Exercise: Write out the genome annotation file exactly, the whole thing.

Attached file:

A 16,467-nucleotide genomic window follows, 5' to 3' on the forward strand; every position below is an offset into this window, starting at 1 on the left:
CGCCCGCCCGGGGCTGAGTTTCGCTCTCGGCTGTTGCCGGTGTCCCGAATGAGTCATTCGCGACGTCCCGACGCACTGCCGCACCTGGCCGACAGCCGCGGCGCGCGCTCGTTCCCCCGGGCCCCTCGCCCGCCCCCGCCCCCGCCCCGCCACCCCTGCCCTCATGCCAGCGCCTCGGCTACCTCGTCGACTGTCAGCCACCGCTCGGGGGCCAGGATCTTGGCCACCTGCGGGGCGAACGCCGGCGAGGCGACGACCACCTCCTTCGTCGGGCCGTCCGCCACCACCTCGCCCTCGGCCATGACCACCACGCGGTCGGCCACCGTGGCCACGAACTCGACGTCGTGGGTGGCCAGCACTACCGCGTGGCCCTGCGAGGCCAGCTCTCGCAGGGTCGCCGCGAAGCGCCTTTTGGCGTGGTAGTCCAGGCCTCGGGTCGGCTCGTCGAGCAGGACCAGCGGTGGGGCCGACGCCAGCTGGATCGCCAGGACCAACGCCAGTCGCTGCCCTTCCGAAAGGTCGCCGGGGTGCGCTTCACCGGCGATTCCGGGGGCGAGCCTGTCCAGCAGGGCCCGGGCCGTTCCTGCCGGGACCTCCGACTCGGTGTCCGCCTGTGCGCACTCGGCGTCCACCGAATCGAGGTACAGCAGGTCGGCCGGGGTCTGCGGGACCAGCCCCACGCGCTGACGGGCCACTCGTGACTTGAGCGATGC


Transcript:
A 16,467-nucleotide genomic window follows, 5' to 3' on the forward strand; every position below is an offset into this window, starting at 1 on the left:
CGCCCGCCCGGGGCTGAGTTTCGCTCTCGGCTGTTGCCGGTGTCCCGAATGAGTCATTCGCGACGTCCCGACGCACTGCCGCACCTGGCCGACAGCCGCGGCGCGCGCTCGTTCCCCCGGGCCCCTCGCCCGCCCCCGCCCCCGCCCCGCCACCCCTGCCCTCATGCCAGCGCCTCGGCTACCTCGTCGACTGTCAGCCACCGCTCGGGGGCCAGGATCTTGGCCACCTGCGGGGCGAACGCCGGCGAGGCGACGACCACCTCCTTCGTCGGGCCGTCCGCCACCACCTCGCCCTCGGCCATGACCACCACGCGGTCGGCCACCGTGGCCACGAACTCGACGTCGTGGGTGGCCAGCACTACCGCGTGGCCCTGCGAGGCCAGCTCTCGCAGGGTCGCCGCGAAGCGCCTTTTGGCGTGGTAGTCCAGGCCTCGGGTCGGCTCGTCGAGCAGGACCAGCGGTGGGGCCGACGCCAGCTGGATCGCCAGGACCAACGCCAGTCGCTGCCCTTCCGAAAGGTCGCCGGGGTGCGCTTCACCGGCGATTCCGGGGGCGAGCCTGTCCAGCAGGGCCCGGGCCGTTCCTGCCGGGACCTCCGACTCGGTGTCCGCCTGTGCGCACTCGGCGTCCACCGAATCGAGGTACAGCAGGTCGGCCGGGGTCTGCGGGACCAGCCCCACGCGCTGACGGGCCACTCGTGACTTGAGCGATGC